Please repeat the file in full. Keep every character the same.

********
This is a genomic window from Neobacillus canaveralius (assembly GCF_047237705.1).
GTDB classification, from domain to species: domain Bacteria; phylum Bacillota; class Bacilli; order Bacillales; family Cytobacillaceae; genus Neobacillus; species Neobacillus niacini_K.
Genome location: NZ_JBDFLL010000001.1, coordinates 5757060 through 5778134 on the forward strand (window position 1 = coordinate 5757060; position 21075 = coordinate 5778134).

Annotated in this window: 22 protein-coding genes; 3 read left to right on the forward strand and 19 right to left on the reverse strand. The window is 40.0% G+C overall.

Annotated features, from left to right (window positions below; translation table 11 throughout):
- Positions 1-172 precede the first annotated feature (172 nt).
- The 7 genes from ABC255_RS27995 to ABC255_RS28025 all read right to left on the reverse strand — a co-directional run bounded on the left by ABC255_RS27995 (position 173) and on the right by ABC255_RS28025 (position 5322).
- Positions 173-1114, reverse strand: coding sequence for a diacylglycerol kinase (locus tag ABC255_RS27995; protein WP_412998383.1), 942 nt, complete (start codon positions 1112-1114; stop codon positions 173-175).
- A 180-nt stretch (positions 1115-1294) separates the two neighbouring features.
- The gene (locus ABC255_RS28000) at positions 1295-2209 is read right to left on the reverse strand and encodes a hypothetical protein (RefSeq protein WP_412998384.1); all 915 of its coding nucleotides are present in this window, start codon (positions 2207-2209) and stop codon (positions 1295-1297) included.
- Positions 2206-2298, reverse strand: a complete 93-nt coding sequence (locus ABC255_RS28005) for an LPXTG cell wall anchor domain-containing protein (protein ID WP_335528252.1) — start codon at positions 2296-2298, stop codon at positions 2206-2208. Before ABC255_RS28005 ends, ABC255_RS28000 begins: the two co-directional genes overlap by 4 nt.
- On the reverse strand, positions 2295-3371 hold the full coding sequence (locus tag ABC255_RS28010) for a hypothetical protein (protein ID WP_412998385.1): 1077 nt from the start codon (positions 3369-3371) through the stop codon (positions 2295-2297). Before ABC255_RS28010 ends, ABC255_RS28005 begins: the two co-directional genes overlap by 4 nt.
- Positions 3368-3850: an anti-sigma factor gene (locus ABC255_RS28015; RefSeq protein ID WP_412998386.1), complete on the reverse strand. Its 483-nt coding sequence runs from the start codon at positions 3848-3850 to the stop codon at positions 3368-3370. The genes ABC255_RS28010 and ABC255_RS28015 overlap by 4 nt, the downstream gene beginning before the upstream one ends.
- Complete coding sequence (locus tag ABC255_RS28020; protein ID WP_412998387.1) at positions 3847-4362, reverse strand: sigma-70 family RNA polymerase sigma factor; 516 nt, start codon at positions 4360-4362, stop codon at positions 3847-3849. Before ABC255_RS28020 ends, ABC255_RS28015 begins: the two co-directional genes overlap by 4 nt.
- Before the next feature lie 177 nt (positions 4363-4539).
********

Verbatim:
This is a genomic window from Neobacillus canaveralius (assembly GCF_047237705.1).
GTDB classification, from domain to species: domain Bacteria; phylum Bacillota; class Bacilli; order Bacillales; family Cytobacillaceae; genus Neobacillus; species Neobacillus niacini_K.
Genome location: NZ_JBDFLL010000001.1, coordinates 5757060 through 5778134 on the forward strand (window position 1 = coordinate 5757060; position 21075 = coordinate 5778134).

Annotated in this window: 22 protein-coding genes; 3 read left to right on the forward strand and 19 right to left on the reverse strand. The window is 40.0% G+C overall.

Annotated features, from left to right (window positions below; translation table 11 throughout):
- Positions 1-172 precede the first annotated feature (172 nt).
- The 7 genes from ABC255_RS27995 to ABC255_RS28025 all read right to left on the reverse strand — a co-directional run bounded on the left by ABC255_RS27995 (position 173) and on the right by ABC255_RS28025 (position 5322).
- Positions 173-1114, reverse strand: coding sequence for a diacylglycerol kinase (locus tag ABC255_RS27995; protein WP_412998383.1), 942 nt, complete (start codon positions 1112-1114; stop codon positions 173-175).
- A 180-nt stretch (positions 1115-1294) separates the two neighbouring features.
- The gene (locus ABC255_RS28000) at positions 1295-2209 is read right to left on the reverse strand and encodes a hypothetical protein (RefSeq protein WP_412998384.1); all 915 of its coding nucleotides are present in this window, start codon (positions 2207-2209) and stop codon (positions 1295-1297) included.
- Positions 2206-2298, reverse strand: a complete 93-nt coding sequence (locus ABC255_RS28005) for an LPXTG cell wall anchor domain-containing protein (protein ID WP_335528252.1) — start codon at positions 2296-2298, stop codon at positions 2206-2208. Before ABC255_RS28005 ends, ABC255_RS28000 begins: the two co-directional genes overlap by 4 nt.
- On the reverse strand, positions 2295-3371 hold the full coding sequence (locus tag ABC255_RS28010) for a hypothetical protein (protein ID WP_412998385.1): 1077 nt from the start codon (positions 3369-3371) through the stop codon (positions 2295-2297). Before ABC255_RS28010 ends, ABC255_RS28005 begins: the two co-directional genes overlap by 4 nt.
- Positions 3368-3850: an anti-sigma factor gene (locus ABC255_RS28015; RefSeq protein ID WP_412998386.1), complete on the reverse strand. Its 483-nt coding sequence runs from the start codon at positions 3848-3850 to the stop codon at positions 3368-3370. The genes ABC255_RS28010 and ABC255_RS28015 overlap by 4 nt, the downstream gene beginning before the upstream one ends.
- Complete coding sequence (locus tag ABC255_RS28020; protein ID WP_412998387.1) at positions 3847-4362, reverse strand: sigma-70 family RNA polymerase sigma factor; 516 nt, start codon at positions 4360-4362, stop codon at positions 3847-3849. Before ABC255_RS28020 ends, ABC255_RS28015 begins: the two co-directional genes overlap by 4 nt.
- Before the next feature lie 177 nt (positions 4363-4539).